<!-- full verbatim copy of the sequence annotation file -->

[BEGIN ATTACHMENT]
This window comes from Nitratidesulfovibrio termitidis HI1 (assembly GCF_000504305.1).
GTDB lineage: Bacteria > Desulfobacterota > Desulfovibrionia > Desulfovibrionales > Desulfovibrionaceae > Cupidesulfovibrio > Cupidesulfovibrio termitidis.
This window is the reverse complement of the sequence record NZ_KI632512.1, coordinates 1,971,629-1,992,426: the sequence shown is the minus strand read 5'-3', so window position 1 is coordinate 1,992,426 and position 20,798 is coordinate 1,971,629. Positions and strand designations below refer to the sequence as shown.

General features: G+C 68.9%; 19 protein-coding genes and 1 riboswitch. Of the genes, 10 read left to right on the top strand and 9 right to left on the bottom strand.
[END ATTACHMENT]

This window comes from Nitratidesulfovibrio termitidis HI1 (assembly GCF_000504305.1).
GTDB lineage: Bacteria > Desulfobacterota > Desulfovibrionia > Desulfovibrionales > Desulfovibrionaceae > Cupidesulfovibrio > Cupidesulfovibrio termitidis.
This window is the reverse complement of the sequence record NZ_KI632512.1, coordinates 1,971,629-1,992,426: the sequence shown is the minus strand read 5'-3', so window position 1 is coordinate 1,992,426 and position 20,798 is coordinate 1,971,629. Positions and strand designations below refer to the sequence as shown.

General features: G+C 68.9%; 19 protein-coding genes and 1 riboswitch. Of the genes, 10 read left to right on the top strand and 9 right to left on the bottom strand.